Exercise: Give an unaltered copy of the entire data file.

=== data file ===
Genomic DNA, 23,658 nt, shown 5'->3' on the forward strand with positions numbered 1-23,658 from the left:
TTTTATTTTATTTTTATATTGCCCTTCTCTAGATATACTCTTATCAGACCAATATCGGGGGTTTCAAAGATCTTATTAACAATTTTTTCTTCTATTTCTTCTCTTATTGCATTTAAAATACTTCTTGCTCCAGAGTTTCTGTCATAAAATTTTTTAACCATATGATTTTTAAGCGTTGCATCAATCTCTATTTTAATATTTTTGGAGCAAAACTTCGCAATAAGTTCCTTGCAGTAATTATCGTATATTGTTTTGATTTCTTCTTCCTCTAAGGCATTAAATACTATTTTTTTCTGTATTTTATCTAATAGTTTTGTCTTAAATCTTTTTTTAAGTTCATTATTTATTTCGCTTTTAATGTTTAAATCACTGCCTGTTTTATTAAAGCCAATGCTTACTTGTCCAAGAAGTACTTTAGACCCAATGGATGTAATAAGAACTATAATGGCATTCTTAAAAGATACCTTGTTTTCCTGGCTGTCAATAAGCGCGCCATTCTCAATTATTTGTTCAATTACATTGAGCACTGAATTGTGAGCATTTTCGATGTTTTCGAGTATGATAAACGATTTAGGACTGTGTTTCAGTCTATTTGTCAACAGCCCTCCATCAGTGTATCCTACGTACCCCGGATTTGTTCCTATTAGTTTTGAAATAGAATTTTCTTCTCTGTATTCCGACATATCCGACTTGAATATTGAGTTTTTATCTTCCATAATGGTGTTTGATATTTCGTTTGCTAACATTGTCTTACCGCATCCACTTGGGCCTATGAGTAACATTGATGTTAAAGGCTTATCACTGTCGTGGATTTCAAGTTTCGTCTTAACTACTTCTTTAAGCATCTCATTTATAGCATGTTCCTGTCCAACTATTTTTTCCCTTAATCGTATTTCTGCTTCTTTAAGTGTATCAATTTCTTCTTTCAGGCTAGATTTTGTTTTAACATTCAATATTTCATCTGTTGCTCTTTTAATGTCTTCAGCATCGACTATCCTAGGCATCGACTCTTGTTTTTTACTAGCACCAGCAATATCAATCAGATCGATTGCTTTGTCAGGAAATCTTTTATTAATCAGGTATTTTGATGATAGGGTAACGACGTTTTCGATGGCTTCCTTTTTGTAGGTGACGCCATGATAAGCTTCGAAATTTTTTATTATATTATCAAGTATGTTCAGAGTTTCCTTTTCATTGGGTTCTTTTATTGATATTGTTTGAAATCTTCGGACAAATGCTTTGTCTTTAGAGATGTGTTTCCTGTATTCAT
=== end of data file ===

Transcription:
Genomic DNA, 23,658 nt, shown 5'->3' on the forward strand with positions numbered 1-23,658 from the left:
TTTTATTTTATTTTTATATTGCCCTTCTCTAGATATACTCTTATCAGACCAATATCGGGGGTTTCAAAGATCTTATTAACAATTTTTTCTTCTATTTCTTCTCTTATTGCATTTAAAATACTTCTTGCTCCAGAGTTTCTGTCATAAAATTTTTTAACCATATGATTTTTAAGCGTTGCATCAATCTCTATTTTAATATTTTTGGAGCAAAACTTCGCAATAAGTTCCTTGCAGTAATTATCGTATATTGTTTTGATTTCTTCTTCCTCTAAGGCATTAAATACTATTTTTTTCTGTATTTTATCTAATAGTTTTGTCTTAAATCTTTTTTTAAGTTCATTATTTATTTCGCTTTTAATGTTTAAATCACTGCCTGTTTTATTAAAGCCAATGCTTACTTGTCCAAGAAGTACTTTAGACCCAATGGATGTAATAAGAACTATAATGGCATTCTTAAAAGATACCTTGTTTTCCTGGCTGTCAATAAGCGCGCCATTCTCAATTATTTGTTCAATTACATTGAGCACTGAATTGTGAGCATTTTCGATGTTTTCGAGTATGATAAACGATTTAGGACTGTGTTTCAGTCTATTTGTCAACAGCCCTCCATCAGTGTATCCTACGTACCCCGGATTTGTTCCTATTAGTTTTGAAATAGAATTTTCTTCTCTGTATTCCGACATATCCGACTTGAATATTGAGTTTTTATCTTCCATAATGGTGTTTGATATTTCGTTTGCTAACATTGTCTTACCGCATCCACTTGGGCCTATGAGTAACATTGATGTTAAAGGCTTATCACTGTCGTGGATTTCAAGTTTCGTCTTAACTACTTCTTTAAGCATCTCATTTATAGCATGTTCCTGTCCAACTATTTTTTCCCTTAATCGTATTTCTGCTTCTTTAAGTGTATCAATTTCTTCTTTCAGGCTAGATTTTGTTTTAACATTCAATATTTCATCTGTTGCTCTTTTAATGTCTTCAGCATCGACTATCCTAGGCATCGACTCTTGTTTTTTACTAGCACCAGCAATATCAATCAGATCGATTGCTTTGTCAGGAAATCTTTTATTAATCAGGTATTTTGATGATAGGGTAACGACGTTTTCGATGGCTTCCTTTTTGTAGGTGACGCCATGATAAGCTTCGAAATTTTTTATTATATTATCAAGTATGTTCAGAGTTTCCTTTTCATTGGGTTCTTTTATTGATATTGTTTGAAATCTTCGGACAAATGCTTTGTCTTTAGAGATGTGTTTCCTGTATTCAT